Have neo-liberal reforms succeeded? To what extent the promises of less-restricted business operations were fulfilled? Although the ideology of neo-liberalism was extensively diffused, as well as the movement toward deregulation, the outcomes are puzzling.
As the papers in this issue of The Annals suggest, the current economic order is anything but free of regulation. Indeed, many policy changes seem to have expanded and extended regulation – in a global sense. The international arena is increasingly legalized, and new layer of regulatory controls is being created at still another level of policymaking as regulatory solutions adopted in North America and Europe have spread across continents.
Instead of accepting the position of a neo-liberal hegemony, this volume of the annals examines the complex relationship between markets, regulation, private property, and public institutions and closely studies the reasons for policy changes in the environment of regulatory capitalism.
Going beyond the national case based approach, the authors in this issue take diffusion approaches, which hold a combination of horizontal, international and domestic explanations that will give readers a new understanding of how the global move to regulatory capitalism occurred and what the sources of its success are.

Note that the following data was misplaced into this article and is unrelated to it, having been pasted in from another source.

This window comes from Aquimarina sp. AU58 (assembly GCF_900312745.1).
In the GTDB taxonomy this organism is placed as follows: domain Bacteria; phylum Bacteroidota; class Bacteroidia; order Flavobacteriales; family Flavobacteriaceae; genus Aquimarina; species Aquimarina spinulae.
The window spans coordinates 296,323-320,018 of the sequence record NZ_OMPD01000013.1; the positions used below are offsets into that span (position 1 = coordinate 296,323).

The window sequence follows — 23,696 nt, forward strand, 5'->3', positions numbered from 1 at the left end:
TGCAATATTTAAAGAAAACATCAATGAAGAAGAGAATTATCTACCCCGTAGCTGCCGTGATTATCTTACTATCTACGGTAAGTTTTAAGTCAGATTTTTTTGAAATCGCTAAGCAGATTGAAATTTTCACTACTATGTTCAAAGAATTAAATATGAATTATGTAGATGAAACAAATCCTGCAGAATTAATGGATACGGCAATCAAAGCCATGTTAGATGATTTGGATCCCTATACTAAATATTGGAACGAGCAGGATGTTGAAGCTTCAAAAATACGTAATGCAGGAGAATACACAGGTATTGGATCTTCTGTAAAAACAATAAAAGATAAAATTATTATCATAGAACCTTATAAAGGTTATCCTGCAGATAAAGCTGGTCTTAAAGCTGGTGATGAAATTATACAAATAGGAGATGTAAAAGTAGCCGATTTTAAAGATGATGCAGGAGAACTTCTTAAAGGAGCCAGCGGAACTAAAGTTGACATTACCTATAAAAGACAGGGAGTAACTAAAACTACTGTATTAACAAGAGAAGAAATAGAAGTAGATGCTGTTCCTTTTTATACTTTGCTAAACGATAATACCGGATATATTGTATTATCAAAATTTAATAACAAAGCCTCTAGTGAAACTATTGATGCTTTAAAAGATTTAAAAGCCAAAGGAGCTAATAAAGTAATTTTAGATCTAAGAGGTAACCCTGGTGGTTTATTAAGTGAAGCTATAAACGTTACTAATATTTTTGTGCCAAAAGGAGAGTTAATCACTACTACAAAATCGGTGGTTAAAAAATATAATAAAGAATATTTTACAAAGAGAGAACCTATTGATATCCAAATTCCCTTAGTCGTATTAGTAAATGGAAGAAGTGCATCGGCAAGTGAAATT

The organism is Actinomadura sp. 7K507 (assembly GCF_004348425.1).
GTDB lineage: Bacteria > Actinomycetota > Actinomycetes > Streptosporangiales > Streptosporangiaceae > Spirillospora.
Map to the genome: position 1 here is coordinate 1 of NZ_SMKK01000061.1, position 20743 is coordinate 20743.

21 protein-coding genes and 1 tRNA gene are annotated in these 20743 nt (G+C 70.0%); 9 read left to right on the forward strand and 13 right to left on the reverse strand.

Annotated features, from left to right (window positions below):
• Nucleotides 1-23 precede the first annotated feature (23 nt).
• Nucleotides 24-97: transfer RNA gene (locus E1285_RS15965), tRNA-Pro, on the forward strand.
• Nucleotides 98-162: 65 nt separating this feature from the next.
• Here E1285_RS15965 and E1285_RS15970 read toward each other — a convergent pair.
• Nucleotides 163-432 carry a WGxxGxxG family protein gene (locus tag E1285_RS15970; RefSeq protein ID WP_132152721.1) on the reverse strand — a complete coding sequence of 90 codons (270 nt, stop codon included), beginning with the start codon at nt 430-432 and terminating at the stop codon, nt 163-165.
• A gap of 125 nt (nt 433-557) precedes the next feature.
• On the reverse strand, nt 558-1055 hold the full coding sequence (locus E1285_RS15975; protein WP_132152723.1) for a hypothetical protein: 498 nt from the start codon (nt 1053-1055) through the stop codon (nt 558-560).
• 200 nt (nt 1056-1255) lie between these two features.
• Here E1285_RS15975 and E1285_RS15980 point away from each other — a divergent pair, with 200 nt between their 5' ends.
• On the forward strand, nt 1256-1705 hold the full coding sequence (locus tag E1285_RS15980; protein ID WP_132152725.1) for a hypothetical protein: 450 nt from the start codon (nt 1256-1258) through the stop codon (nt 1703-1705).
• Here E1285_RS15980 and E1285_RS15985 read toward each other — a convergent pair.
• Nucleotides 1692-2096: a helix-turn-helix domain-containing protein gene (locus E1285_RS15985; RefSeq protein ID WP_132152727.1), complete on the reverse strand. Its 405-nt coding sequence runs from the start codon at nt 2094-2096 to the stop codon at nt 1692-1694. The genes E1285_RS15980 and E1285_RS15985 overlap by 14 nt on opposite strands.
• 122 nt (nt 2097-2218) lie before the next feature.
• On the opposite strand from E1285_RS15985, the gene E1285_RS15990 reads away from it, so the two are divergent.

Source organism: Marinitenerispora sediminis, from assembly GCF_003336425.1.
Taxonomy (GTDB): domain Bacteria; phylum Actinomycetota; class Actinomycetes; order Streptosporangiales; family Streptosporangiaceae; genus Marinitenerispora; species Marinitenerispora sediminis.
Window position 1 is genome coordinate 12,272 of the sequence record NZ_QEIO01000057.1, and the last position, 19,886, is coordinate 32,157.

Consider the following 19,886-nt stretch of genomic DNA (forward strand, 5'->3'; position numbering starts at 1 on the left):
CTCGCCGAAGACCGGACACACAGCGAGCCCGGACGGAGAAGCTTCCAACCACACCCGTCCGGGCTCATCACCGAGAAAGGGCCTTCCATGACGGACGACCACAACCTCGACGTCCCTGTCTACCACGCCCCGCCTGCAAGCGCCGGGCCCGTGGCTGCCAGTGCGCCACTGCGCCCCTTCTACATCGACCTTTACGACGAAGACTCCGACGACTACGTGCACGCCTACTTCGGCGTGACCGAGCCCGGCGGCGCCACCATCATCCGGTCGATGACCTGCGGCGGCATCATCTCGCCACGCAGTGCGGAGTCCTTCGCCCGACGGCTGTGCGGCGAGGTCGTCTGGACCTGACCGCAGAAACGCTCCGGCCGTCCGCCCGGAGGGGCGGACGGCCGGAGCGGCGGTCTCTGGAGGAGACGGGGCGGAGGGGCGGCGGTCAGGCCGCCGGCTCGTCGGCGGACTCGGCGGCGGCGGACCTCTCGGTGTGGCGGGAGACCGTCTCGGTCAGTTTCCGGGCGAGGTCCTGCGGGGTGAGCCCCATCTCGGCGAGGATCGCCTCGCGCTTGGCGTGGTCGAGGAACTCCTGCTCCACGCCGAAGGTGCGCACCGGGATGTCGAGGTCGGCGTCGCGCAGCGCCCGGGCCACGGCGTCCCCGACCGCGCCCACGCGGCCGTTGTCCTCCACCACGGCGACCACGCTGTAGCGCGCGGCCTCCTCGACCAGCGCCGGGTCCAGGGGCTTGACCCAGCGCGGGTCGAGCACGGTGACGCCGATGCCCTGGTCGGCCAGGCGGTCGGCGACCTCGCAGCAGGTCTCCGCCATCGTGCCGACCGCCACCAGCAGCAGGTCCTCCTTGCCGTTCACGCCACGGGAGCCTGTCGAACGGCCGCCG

Divided into three major parts, this issue includes articles covering globalization and diffusion in the following areas of analysis:
- Theoretical Frameworks: The Diffusion of Regulatory Capitalism
- The Diffusion of Economic Regulations
- The Diffusion of Social Regulations
Taken together, these topics create a comprehensive image of the many dimensions of the world-wide regulatory capitalism and a clearer understanding of its emerging characteristics. Scholars and policymakers in political science, sociology, and economics will find this an invaluable resource in understanding the enormous impact that increased regulation has had on the global social and economic fabric.